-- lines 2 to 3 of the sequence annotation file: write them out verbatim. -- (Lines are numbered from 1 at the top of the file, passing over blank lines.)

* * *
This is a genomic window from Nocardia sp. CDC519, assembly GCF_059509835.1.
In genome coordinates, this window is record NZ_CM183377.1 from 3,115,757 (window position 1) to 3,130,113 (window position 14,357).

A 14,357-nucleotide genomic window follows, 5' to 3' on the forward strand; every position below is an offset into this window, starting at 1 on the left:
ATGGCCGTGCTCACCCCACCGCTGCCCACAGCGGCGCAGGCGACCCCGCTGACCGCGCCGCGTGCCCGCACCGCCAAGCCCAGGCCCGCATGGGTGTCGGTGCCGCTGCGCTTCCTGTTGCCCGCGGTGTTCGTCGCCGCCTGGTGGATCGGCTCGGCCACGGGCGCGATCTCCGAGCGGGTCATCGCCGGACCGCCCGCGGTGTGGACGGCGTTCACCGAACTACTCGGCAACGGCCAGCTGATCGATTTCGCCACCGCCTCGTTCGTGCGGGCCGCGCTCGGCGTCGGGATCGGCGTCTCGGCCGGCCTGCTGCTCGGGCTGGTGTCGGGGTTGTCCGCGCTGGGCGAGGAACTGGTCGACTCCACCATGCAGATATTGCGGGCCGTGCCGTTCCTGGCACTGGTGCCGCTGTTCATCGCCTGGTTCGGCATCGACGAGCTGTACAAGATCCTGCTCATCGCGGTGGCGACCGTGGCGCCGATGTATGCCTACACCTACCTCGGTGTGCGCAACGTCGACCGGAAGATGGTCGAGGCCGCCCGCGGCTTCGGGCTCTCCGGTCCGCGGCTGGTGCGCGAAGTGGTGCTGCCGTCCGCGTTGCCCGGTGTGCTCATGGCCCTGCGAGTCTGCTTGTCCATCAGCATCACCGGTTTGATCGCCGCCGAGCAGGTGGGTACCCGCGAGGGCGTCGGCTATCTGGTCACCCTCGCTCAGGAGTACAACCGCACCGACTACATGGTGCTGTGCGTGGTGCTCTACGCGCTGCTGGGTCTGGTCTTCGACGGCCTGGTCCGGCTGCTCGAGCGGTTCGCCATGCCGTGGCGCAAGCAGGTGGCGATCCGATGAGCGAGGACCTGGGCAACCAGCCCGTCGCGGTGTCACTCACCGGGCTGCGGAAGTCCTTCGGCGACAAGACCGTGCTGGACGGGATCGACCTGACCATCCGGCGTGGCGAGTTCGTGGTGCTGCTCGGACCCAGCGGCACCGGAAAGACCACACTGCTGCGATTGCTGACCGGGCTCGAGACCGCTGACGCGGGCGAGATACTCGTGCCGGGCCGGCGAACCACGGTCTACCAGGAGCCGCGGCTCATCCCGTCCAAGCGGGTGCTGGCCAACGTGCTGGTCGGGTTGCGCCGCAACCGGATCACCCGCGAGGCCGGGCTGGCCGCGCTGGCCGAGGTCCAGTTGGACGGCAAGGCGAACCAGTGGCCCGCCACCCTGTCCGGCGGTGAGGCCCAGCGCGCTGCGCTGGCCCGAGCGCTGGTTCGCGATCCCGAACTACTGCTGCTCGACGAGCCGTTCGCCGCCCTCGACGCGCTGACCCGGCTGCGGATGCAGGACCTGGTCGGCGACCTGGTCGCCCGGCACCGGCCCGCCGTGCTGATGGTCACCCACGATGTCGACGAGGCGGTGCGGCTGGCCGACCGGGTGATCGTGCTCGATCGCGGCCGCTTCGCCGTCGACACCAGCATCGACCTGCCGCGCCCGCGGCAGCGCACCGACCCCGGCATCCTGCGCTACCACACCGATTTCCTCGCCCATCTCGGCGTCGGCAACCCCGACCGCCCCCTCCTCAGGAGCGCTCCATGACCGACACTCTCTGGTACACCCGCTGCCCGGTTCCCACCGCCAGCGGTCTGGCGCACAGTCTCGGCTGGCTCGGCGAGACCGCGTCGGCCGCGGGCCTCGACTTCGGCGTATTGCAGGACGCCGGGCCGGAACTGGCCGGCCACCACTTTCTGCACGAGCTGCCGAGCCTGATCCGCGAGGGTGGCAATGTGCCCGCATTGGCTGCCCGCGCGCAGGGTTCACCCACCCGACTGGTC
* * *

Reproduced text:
In genome coordinates, this window is record NZ_CM183377.1 from 3,115,757 (window position 1) to 3,130,113 (window position 14,357).

A 14,357-nucleotide genomic window follows, 5' to 3' on the forward strand; every position below is an offset into this window, starting at 1 on the left: